An enthusiastic crowd of State Legislators, Transit Agency Representatives, Transit Worker Union Leaders, and Transit Advocates led by Representative Joe Hohenstein, gathered on the steps of the State Capitol for a press conference on the morning of June 20th to promote Hohenstein’s new House Bill HB 1307 that would allow the SEPTA region, Allegheny County, and Lancaster County the option to raise local transit funding to supplement existing state funding for transit.
“SEPTA has been there for us and now we need to be able to step up and be there for them. The funding flexibility in the local revenue generation is essential to the survival of public transit and public transit is essential to our economic growth. Passing this bill is going to give Philadelphia and surrounding counties the ability to support one of the largest people-moving systems in the country. And our folks in Allegheny County will see the economic benefits from this as well,” said Representative Joe Hohenstein during the press conference.
The proposed legislation would give these local municipalities the freedom to increase local funding to supplement existing state funding and help solve these challenges. With the wealth of new federal funding available to Pennsylvania through the Infrastructure Investment and Jobs Act (IIJA) and Inflation Reduction Act (IRA), it’s critical that we tackle this problem now. These federal funding packages can offer our region billions of dollars, but our transit agencies require additional local matching dollars to qualify for federal funding. Without local matching dollars, cities in other states will be more competitive to the business community and receive greater investment, putting Pennsylvania further behind.
“For SEPTA, it means we could compete for over $2 billion dollars. Otherwise, we will leave that money on the table. Trust me, other state transportation agencies across the country would love to have that money. Our county leaders recognize the importance of mass transit to the economic vitality of their communities and are ready to act to fund these important investments for mass transit. However, in order to close the loop to secure these federal dollars we need the General Assembly to enact new options for matching funds. We want to compete.“ said Leslie Richards, CEO and General Manager of SEPTA.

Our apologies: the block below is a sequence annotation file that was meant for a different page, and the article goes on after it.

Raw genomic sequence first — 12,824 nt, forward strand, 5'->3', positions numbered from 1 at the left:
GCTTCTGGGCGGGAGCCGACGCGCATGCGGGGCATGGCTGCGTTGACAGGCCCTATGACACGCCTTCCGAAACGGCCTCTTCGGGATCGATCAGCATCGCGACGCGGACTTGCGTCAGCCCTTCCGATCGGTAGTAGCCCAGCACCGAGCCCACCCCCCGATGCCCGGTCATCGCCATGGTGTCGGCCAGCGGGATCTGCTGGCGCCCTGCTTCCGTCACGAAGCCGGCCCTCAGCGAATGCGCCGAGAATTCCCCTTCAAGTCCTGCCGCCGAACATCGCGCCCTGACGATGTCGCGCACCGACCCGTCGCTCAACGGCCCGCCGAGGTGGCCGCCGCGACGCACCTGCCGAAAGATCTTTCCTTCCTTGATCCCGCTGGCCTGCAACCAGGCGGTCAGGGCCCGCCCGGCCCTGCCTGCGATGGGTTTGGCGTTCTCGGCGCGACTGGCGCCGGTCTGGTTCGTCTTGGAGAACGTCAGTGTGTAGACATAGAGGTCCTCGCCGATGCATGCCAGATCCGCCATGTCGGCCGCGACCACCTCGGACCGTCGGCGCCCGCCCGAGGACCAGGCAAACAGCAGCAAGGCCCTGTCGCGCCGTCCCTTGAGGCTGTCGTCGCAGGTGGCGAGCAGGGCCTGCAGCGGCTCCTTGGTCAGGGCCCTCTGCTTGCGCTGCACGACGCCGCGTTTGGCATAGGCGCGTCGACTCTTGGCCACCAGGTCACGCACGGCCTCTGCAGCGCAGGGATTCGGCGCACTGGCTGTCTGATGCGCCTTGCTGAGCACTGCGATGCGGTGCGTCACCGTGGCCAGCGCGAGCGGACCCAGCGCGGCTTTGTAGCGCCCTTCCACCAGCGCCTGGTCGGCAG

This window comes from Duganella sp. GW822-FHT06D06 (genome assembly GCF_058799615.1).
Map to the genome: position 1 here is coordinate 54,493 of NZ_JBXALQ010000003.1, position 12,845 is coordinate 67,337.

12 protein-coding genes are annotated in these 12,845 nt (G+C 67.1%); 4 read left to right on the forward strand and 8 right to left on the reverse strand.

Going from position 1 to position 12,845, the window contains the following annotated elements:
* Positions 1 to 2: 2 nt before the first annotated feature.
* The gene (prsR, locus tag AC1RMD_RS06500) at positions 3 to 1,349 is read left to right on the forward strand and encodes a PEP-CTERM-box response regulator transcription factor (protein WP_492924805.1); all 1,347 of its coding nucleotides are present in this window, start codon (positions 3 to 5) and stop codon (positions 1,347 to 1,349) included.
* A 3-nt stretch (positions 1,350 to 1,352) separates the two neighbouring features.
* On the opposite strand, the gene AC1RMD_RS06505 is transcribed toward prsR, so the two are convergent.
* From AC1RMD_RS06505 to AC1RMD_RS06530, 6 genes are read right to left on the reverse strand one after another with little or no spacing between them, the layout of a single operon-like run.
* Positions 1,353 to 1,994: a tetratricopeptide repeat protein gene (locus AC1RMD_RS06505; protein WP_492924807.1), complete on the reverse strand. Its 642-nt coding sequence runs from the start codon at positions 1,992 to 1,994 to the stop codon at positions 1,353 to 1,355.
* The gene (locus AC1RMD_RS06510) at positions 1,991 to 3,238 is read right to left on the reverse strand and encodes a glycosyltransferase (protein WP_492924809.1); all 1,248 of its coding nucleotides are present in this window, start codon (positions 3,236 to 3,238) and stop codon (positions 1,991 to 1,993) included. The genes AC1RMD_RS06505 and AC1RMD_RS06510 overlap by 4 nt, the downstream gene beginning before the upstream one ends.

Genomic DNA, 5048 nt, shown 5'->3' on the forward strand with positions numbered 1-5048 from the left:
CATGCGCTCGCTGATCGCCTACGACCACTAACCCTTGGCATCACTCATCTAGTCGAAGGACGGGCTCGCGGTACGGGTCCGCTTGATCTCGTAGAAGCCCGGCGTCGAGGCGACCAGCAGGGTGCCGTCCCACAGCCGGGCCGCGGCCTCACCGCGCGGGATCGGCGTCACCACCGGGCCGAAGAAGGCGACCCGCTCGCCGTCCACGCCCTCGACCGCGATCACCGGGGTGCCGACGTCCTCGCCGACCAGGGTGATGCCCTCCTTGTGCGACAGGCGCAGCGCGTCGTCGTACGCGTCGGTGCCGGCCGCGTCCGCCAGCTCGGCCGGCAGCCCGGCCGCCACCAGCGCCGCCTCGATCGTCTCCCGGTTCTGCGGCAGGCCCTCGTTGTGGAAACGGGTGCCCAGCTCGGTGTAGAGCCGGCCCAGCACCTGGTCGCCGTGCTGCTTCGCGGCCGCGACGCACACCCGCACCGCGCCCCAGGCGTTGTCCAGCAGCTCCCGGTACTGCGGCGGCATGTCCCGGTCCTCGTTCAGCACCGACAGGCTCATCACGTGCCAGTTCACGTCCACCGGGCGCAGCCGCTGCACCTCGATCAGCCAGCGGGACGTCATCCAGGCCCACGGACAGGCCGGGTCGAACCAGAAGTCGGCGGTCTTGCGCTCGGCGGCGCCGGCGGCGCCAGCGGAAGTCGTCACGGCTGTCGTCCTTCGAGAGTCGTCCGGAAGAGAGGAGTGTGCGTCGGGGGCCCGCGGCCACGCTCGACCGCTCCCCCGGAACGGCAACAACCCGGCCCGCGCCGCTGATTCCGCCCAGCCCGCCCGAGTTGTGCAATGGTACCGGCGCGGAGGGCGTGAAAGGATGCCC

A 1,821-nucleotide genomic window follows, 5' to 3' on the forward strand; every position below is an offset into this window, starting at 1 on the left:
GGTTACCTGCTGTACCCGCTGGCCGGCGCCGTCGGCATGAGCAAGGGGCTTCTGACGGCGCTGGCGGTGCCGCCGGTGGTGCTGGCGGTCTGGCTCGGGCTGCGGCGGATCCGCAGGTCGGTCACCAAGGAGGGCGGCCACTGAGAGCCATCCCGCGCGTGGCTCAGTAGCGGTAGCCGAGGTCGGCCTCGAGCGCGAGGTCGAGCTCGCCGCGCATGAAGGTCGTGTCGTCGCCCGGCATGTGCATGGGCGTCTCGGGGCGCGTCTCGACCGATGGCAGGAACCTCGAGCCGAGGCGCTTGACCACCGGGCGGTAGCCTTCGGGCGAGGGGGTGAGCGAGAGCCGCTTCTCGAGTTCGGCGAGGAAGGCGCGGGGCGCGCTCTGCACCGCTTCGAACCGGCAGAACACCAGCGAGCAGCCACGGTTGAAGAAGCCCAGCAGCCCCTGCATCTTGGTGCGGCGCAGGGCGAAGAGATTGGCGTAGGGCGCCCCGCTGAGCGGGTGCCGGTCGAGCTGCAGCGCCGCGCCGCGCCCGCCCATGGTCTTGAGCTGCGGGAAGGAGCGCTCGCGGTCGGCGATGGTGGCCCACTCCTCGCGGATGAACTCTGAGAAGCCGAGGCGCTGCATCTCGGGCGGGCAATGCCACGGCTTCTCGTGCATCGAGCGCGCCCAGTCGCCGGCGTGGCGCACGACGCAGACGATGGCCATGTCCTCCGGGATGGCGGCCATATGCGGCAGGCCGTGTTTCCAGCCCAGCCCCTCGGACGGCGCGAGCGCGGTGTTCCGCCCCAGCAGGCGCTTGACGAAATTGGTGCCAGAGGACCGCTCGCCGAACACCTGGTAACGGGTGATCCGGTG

“The 182nd district in Center City Philadelphia, my district, has more public transit infrastructure than anywhere else in the entire state of Pennsylvania. Because of that our communities are more affordable, more walkable, and for our seniors, it is easier to age in place. All of these things are partially because we have some of the most public transit infrastructure in the entire Commonwealth. It’s time to bring that to the rest of the state,” says Representative Ben Waxman enthusiastically.
This will enable the SEPTA region and Allegheny County to address our aging transportation infrastructure and backlog of capital projects, and with prompt action will provide an avenue for generational investment into our public transit systems through the current federal funding opportunities.
“Transportation is a cornerstone of independence. To make transportation more accessible, it is vital to seniors and people with disabilities, but there is more work to be done. The capital funding option from HB 1307 and HB 902 could help improve our transit system infrastructure and make it more accessible to the people in our community,” says disability advocate Kwanesha Clarke of Liberty Resources/ADAPT.
Enabling local source funding for our PA transit systems has long been one of the key needs to ensure that transit is fully funded in our regions, and is a central demand in the Transit for All PA! platform. It would provide the local match needed to access the unprecedented funding available through the federal Inflation Reduction Act (IRA) and the Infrastructure Investment and Jobs Act (IIJA), and advance some truly transformative transit projects to improve transit accessibility, air quality, and economic outcomes in our regions.
Nearly 20 organizations across the state have signed on to a letter supporting HB 1307 and HB 902 and expanded resources for PA transit systems. Read their letter here.
- Allegheny County supports bill to add local taxes to support transit projects, from Ed Blazina at the Pittsburgh Union Progress
- SEPTA and some Philly Dems want the state to let counties raise taxes for public transit, from DaniRae Renno at the Philadelphia Inquirer
- Philadelphia Democrat proposes more local options for mass-transit funding, from Samuel O’Neil at the Pennsylvanian Capital Star